Statement by Ambassador Wittig, welcoming EU-HR Lady Ashton in the SC

Feb 8, 2011

I would like to join my colleagues in warmly welcoming Ms. Ashton, High Representative of the European Union for Foreign Affairs and Security Policy, to the Security Council today.


The briefing of the Security Council by High Representative Ashton comes at a timely moment. Recent developments in Tunisia and Egypt – both of them neighbours of the European Union - are of immediate relevance not only to the European Union and its Member States, but ultimately to the international community as a whole. Northern Africa and the Middle East are in a crucial phase of transition. Civil societies are claiming fundamental political and human rights and a new economic perspective for the future. Reforms are the only way forward. We have to adapt our policies with regard to the entire region. The European decision to grant special support to the transformation process is the right initiative responding to Egyptian requests.


Lady Ashton has also informed us about the meeting of the Middle East quartet in Munich which she chaired three days ago. Our common goal is very clear: We all want to see the State of Israel and a sovereign, independent, democratic, contiguous and viable State of Palestine living side-by-side in peace and security. Highlighting the urgency of meaningful negotiations on all final status issues, concluding by September 2011, committing to an active role of the Quartet and scheduling the next principals' meeting for March, the Munich statement is an important contribution to creating much needed momentum. The close contacts between the High Representative and the Secretary General over the last week is yet another indicator for the high level of cooperation between the EU and the UN.


Let me underline that this cooperation is built an a fundamental convergence of views: It is based on the idea that relations among states should be subject to the rule of law, founded on universal values and mutual respect.  The EU believes in a multilateral, rule-based approach to world affairs. The EU itself was built by a process of negotiation and consensus among its current 27 member states, which has lead to a considerable pooling of sovereignty. Germany has been part of this unique peace-building and institution-building exercise from the beginning.


With the newly created External Action Service, implementing the Treaty of Lisbon,  the EU is about to further improve its joint diplomatic capabilities and will become an even more effective international partner for the UN and for other regional organisations. When holding the EU-Presidency in 2007, Germany promoted the adoption of a joint statement on UN-EU Cooperation in Crisis Management. Exchanges between senior UN Secretariat officials and the Political and Security Committee of the EU on areas of cooperation have since become regular practice.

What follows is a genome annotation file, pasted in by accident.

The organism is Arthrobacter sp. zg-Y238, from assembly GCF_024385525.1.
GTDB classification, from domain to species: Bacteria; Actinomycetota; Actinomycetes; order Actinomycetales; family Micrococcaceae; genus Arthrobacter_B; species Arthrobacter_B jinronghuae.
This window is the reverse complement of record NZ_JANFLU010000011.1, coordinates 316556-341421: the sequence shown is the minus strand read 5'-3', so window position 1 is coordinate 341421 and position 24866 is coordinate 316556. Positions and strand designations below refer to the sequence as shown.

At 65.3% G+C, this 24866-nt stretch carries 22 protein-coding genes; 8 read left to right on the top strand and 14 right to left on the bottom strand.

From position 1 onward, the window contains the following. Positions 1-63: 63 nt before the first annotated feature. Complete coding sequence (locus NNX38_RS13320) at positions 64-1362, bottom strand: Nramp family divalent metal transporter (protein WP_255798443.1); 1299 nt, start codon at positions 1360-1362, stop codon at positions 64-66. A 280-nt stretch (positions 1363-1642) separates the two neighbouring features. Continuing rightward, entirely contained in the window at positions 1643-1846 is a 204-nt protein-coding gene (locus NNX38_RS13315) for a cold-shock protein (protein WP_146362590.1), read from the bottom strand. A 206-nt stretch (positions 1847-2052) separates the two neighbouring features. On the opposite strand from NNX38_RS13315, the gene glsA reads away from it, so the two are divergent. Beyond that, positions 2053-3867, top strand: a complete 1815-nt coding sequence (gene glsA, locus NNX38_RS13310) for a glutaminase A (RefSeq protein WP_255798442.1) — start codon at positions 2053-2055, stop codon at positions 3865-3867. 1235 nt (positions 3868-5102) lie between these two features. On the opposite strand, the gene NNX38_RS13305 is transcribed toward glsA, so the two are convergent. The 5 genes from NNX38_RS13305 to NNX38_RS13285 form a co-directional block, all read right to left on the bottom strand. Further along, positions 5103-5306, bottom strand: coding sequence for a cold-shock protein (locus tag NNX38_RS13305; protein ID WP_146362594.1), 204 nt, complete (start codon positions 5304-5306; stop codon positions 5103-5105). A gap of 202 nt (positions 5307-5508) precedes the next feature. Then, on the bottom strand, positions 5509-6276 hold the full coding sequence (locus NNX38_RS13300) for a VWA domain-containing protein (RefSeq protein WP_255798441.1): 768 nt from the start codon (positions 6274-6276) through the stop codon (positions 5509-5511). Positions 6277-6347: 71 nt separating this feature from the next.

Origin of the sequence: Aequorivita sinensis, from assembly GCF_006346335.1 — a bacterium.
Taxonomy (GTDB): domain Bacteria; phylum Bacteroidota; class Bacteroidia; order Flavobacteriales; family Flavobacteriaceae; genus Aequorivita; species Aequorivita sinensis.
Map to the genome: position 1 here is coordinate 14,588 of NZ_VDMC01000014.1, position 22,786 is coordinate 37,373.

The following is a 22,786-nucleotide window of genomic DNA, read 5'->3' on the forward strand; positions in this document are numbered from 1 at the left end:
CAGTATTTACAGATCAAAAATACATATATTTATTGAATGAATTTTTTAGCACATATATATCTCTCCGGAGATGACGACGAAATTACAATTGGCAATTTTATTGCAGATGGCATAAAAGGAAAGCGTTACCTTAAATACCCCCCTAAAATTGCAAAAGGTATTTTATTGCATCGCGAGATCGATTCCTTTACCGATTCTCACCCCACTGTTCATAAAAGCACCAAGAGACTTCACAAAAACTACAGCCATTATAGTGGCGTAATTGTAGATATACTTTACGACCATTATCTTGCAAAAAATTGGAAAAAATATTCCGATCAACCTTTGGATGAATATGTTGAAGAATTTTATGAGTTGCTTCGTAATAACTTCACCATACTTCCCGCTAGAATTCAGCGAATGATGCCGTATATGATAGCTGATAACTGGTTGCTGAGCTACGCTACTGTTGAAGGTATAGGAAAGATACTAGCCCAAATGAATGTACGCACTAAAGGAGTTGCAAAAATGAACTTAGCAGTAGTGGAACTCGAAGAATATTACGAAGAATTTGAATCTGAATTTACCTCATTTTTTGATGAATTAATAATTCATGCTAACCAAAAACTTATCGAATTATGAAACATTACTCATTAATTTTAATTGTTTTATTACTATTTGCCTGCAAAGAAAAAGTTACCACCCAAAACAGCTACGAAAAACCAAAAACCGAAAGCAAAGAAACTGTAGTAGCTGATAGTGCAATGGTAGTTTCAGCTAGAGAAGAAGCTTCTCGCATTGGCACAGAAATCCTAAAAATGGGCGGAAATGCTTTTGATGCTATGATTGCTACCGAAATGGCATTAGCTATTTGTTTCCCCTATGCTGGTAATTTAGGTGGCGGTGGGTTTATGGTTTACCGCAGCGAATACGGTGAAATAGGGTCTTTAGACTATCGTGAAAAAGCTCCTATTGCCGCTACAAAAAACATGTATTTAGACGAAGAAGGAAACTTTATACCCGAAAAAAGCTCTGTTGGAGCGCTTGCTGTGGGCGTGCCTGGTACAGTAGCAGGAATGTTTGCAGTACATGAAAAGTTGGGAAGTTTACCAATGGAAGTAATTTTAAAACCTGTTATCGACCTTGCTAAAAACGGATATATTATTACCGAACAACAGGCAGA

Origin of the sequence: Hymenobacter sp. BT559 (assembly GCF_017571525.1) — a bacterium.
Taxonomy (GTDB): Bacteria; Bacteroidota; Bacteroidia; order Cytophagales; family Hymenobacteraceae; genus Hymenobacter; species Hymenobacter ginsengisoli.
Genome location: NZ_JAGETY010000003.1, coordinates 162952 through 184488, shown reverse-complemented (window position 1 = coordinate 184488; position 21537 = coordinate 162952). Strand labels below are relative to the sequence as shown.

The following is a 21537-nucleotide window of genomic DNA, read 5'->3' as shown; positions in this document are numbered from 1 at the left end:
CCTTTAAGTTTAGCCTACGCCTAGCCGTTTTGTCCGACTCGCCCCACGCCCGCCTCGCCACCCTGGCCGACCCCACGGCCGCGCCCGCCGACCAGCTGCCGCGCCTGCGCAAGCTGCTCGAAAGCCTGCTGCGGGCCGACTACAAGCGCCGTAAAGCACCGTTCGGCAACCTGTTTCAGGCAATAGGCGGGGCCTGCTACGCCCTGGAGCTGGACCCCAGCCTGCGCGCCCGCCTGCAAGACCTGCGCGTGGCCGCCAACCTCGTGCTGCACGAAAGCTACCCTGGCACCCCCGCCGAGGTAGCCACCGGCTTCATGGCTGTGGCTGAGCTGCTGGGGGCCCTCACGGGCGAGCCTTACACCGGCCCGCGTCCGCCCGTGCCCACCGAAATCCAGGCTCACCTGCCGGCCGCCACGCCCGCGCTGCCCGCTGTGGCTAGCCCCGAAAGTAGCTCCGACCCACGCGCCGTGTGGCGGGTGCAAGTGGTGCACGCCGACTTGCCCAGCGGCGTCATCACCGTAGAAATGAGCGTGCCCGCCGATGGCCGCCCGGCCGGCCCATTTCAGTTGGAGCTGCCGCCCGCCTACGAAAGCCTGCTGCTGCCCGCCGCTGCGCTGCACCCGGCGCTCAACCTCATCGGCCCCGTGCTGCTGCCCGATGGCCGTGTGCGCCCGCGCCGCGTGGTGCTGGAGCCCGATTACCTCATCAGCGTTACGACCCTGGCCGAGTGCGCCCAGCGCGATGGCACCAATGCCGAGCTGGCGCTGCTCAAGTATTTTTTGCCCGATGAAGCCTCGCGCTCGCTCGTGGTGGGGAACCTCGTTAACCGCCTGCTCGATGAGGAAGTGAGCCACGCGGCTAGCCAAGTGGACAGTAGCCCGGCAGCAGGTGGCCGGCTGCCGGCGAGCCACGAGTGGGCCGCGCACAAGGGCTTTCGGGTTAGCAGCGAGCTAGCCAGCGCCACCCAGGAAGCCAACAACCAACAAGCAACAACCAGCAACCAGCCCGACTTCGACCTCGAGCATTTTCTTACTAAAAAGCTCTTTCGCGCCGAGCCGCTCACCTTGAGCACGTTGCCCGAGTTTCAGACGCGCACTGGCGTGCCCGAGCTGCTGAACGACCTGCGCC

By definition, the European Union firmly believes in regional cooperation. The African Union and African subregional organisations are strengthening the African Peace and Security Architecture (APSA) and working actively to settle conflicts in Africa through their peacekeeping missions and good offices. The EU supports these efforts - not only with financial means. The African Peace Facility, has helped to enhance AU peace support operations as well as institution and capacity building of the AU.


In Somalia, just to name one example,  UN, AU and EU are closely cooperating and complementing each other in their efforts to help rebuilding sound state institutions, thereby creating conditions for peace and stability, and to combat piracy off the Horn of Africa and in the Indian Ocean. Through its ATALANTA mission, the EU contributes successfully to the protection of World Food Programme transports, thereby saving the lives of many ordinary Somalis. ATALANTA also plays an important role in protecting AMISOM transports and international shipping, so vital for the economies of the broader region. Following calls by the UN Security Council, the EU is, furthermore, training soldiers of the Transitional Federal Government in Uganda. This military training mission („EUTM Somalia“) aims at improving the security situation in Somalia – a precondition for tackling the problem of piracy as well as strengthening the rule of law in the country. The African Union´s AMISOM mission, which is substantially supported by the EU, has the very same objective.


In conclusion, let me reiterate that Germany remains committed to a strong partnership between the UN and the EU, building on shared values and common goals. We welcome the Security Council's recognition of the need for close cooperation with regional and subregional organisations in a PRST last year.  We are confident that the cooperation between the EU and the UN will remain fruitful and look forward to a further deepening.

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